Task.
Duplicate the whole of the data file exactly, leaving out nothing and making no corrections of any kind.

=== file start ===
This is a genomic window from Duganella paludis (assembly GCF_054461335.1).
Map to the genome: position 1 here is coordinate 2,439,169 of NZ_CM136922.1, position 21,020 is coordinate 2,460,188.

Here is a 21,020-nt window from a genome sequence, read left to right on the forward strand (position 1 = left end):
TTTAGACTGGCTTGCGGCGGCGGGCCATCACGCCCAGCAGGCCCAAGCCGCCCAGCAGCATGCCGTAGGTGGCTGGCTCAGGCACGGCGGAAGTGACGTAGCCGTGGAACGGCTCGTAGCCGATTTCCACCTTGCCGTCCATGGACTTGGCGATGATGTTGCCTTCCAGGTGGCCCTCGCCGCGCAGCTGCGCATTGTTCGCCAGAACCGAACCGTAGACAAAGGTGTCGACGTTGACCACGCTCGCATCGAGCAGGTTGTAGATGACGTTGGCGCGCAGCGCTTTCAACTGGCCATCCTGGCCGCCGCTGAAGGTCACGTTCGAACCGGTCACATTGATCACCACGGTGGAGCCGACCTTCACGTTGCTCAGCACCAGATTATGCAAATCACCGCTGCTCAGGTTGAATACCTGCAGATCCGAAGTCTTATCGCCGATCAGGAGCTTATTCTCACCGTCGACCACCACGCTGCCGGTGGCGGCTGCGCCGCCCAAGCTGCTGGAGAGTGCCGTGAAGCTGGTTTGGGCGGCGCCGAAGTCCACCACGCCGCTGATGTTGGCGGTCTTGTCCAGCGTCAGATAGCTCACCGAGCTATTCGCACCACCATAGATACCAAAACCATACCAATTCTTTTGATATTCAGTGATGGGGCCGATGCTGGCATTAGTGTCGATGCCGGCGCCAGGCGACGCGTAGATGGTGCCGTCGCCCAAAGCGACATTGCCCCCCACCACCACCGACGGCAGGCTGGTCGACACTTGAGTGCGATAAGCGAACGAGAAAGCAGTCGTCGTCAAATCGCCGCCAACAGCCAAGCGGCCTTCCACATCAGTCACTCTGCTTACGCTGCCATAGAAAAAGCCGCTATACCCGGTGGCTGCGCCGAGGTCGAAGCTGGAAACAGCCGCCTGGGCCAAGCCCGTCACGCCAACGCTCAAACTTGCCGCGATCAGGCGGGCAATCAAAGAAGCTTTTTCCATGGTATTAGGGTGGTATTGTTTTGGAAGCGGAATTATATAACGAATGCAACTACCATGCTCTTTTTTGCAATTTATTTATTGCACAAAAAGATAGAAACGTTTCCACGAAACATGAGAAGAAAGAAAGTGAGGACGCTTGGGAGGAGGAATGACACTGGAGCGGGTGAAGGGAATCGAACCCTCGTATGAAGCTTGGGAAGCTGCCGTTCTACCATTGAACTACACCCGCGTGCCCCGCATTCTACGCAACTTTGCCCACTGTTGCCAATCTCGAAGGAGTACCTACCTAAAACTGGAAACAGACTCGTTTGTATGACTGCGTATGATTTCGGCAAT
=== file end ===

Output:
This is a genomic window from Duganella paludis (assembly GCF_054461335.1).
Map to the genome: position 1 here is coordinate 2,439,169 of NZ_CM136922.1, position 21,020 is coordinate 2,460,188.

Here is a 21,020-nt window from a genome sequence, read left to right on the forward strand (position 1 = left end):
TTTAGACTGGCTTGCGGCGGCGGGCCATCACGCCCAGCAGGCCCAAGCCGCCCAGCAGCATGCCGTAGGTGGCTGGCTCAGGCACGGCGGAAGTGACGTAGCCGTGGAACGGCTCGTAGCCGATTTCCACCTTGCCGTCCATGGACTTGGCGATGATGTTGCCTTCCAGGTGGCCCTCGCCGCGCAGCTGCGCATTGTTCGCCAGAACCGAACCGTAGACAAAGGTGTCGACGTTGACCACGCTCGCATCGAGCAGGTTGTAGATGACGTTGGCGCGCAGCGCTTTCAACTGGCCATCCTGGCCGCCGCTGAAGGTCACGTTCGAACCGGTCACATTGATCACCACGGTGGAGCCGACCTTCACGTTGCTCAGCACCAGATTATGCAAATCACCGCTGCTCAGGTTGAATACCTGCAGATCCGAAGTCTTATCGCCGATCAGGAGCTTATTCTCACCGTCGACCACCACGCTGCCGGTGGCGGCTGCGCCGCCCAAGCTGCTGGAGAGTGCCGTGAAGCTGGTTTGGGCGGCGCCGAAGTCCACCACGCCGCTGATGTTGGCGGTCTTGTCCAGCGTCAGATAGCTCACCGAGCTATTCGCACCACCATAGATACCAAAACCATACCAATTCTTTTGATATTCAGTGATGGGGCCGATGCTGGCATTAGTGTCGATGCCGGCGCCAGGCGACGCGTAGATGGTGCCGTCGCCCAAAGCGACATTGCCCCCCACCACCACCGACGGCAGGCTGGTCGACACTTGAGTGCGATAAGCGAACGAGAAAGCAGTCGTCGTCAAATCGCCGCCAACAGCCAAGCGGCCTTCCACATCAGTCACTCTGCTTACGCTGCCATAGAAAAAGCCGCTATACCCGGTGGCTGCGCCGAGGTCGAAGCTGGAAACAGCCGCCTGGGCCAAGCCCGTCACGCCAACGCTCAAACTTGCCGCGATCAGGCGGGCAATCAAAGAAGCTTTTTCCATGGTATTAGGGTGGTATTGTTTTGGAAGCGGAATTATATAACGAATGCAACTACCATGCTCTTTTTTGCAATTTATTTATTGCACAAAAAGATAGAAACGTTTCCACGAAACATGAGAAGAAAGAAAGTGAGGACGCTTGGGAGGAGGAATGACACTGGAGCGGGTGAAGGGAATCGAACCCTCGTATGAAGCTTGGGAAGCTGCCGTTCTACCATTGAACTACACCCGCGTGCCCCGCATTCTACGCAACTTTGCCCACTGTTGCCAATCTCGAAGGAGTACCTACCTAAAACTGGAAACAGACTCGTTTGTATGACTGCGTATGATTTCGGCAAT